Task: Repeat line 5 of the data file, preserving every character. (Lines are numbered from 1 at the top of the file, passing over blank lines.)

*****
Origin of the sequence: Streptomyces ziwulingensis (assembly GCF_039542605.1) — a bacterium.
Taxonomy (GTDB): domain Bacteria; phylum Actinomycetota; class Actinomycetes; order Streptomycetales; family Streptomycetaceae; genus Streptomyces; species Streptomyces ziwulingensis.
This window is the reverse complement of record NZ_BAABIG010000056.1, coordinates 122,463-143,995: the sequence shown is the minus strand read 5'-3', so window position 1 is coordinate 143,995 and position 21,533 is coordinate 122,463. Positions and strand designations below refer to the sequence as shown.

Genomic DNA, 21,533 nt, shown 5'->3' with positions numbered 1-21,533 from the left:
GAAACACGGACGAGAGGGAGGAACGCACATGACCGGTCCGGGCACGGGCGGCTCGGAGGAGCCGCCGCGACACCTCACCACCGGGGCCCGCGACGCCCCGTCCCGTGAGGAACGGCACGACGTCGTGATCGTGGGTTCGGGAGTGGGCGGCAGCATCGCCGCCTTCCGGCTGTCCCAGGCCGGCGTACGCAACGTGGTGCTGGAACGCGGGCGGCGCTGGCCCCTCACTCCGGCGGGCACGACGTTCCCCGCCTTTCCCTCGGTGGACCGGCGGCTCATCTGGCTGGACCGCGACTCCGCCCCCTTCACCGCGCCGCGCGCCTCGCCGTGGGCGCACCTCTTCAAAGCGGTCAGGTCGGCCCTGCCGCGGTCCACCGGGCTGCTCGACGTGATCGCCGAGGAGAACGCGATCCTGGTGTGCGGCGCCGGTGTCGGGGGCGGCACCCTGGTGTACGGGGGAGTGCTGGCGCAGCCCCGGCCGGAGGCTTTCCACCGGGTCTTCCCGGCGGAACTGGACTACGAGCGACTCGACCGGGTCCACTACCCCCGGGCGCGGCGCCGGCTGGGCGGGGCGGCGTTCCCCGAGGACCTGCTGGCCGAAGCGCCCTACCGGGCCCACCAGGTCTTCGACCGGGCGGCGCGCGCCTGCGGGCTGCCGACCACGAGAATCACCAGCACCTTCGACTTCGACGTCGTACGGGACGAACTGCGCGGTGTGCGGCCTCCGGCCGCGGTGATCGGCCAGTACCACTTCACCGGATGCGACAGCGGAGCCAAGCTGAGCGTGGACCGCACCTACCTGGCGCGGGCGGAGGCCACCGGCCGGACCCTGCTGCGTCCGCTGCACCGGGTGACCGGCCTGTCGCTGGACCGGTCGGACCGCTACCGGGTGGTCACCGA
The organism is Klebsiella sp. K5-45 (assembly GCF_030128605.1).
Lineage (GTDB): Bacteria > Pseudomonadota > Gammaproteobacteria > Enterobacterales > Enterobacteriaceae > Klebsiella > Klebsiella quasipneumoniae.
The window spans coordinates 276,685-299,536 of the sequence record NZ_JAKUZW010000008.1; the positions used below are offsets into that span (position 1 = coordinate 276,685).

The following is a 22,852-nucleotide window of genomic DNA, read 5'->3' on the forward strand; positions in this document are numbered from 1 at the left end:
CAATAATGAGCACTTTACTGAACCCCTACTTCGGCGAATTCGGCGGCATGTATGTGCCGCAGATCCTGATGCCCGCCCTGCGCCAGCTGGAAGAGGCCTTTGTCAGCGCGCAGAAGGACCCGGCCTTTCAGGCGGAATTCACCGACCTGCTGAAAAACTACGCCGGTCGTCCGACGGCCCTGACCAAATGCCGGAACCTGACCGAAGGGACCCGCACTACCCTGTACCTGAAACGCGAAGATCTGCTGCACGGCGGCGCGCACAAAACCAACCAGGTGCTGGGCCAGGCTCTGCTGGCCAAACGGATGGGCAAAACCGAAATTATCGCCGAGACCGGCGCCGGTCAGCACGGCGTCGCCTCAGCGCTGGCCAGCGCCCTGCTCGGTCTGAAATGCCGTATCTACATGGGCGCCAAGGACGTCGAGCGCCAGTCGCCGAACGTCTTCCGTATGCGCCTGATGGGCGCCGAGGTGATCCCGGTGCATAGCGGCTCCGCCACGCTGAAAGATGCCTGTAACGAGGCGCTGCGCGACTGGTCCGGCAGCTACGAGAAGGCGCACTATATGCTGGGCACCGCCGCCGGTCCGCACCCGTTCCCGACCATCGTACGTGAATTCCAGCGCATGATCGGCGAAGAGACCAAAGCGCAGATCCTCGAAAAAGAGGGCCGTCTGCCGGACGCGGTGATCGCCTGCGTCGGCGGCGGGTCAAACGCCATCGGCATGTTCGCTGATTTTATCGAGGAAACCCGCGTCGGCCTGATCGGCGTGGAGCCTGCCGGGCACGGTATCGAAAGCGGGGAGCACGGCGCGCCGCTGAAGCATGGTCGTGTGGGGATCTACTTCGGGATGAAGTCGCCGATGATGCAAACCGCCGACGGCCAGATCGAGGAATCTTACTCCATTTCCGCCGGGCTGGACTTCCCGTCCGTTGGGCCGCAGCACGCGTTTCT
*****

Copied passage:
GAAACACGGACGAGAGGGAGGAACGCACATGACCGGTCCGGGCACGGGCGGCTCGGAGGAGCCGCCGCGACACCTCACCACCGGGGCCCGCGACGCCCCGTCCCGTGAGGAACGGCACGACGTCGTGATCGTGGGTTCGGGAGTGGGCGGCAGCATCGCCGCCTTCCGGCTGTCCCAGGCCGGCGTACGCAACGTGGTGCTGGAACGCGGGCGGCGCTGGCCCCTCACTCCGGCGGGCACGACGTTCCCCGCCTTTCCCTCGGTGGACCGGCGGCTCATCTGGCTGGACCGCGACTCCGCCCCCTTCACCGCGCCGCGCGCCTCGCCGTGGGCGCACCTCTTCAAAGCGGTCAGGTCGGCCCTGCCGCGGTCCACCGGGCTGCTCGACGTGATCGCCGAGGAGAACGCGATCCTGGTGTGCGGCGCCGGTGTCGGGGGCGGCACCCTGGTGTACGGGGGAGTGCTGGCGCAGCCCCGGCCGGAGGCTTTCCACCGGGTCTTCCCGGCGGAACTGGACTACGAGCGACTCGACCGGGTCCACTACCCCCGGGCGCGGCGCCGGCTGGGCGGGGCGGCGTTCCCCGAGGACCTGCTGGCCGAAGCGCCCTACCGGGCCCACCAGGTCTTCGACCGGGCGGCGCGCGCCTGCGGGCTGCCGACCACGAGAATCACCAGCACCTTCGACTTCGACGTCGTACGGGACGAACTGCGCGGTGTGCGGCCTCCGGCCGCGGTGATCGGCCAGTACCACTTCACCGGATGCGACAGCGGAGCCAAGCTGAGCGTGGACCGCACCTACCTGGCGCGGGCGGAGGCCACCGGCCGGACCCTGCTGCGTCCGCTGCACCGGGTGACCGGCCTGTCGCTGGACCGGTCGGACCGCTACCGGGTGGTCACCGA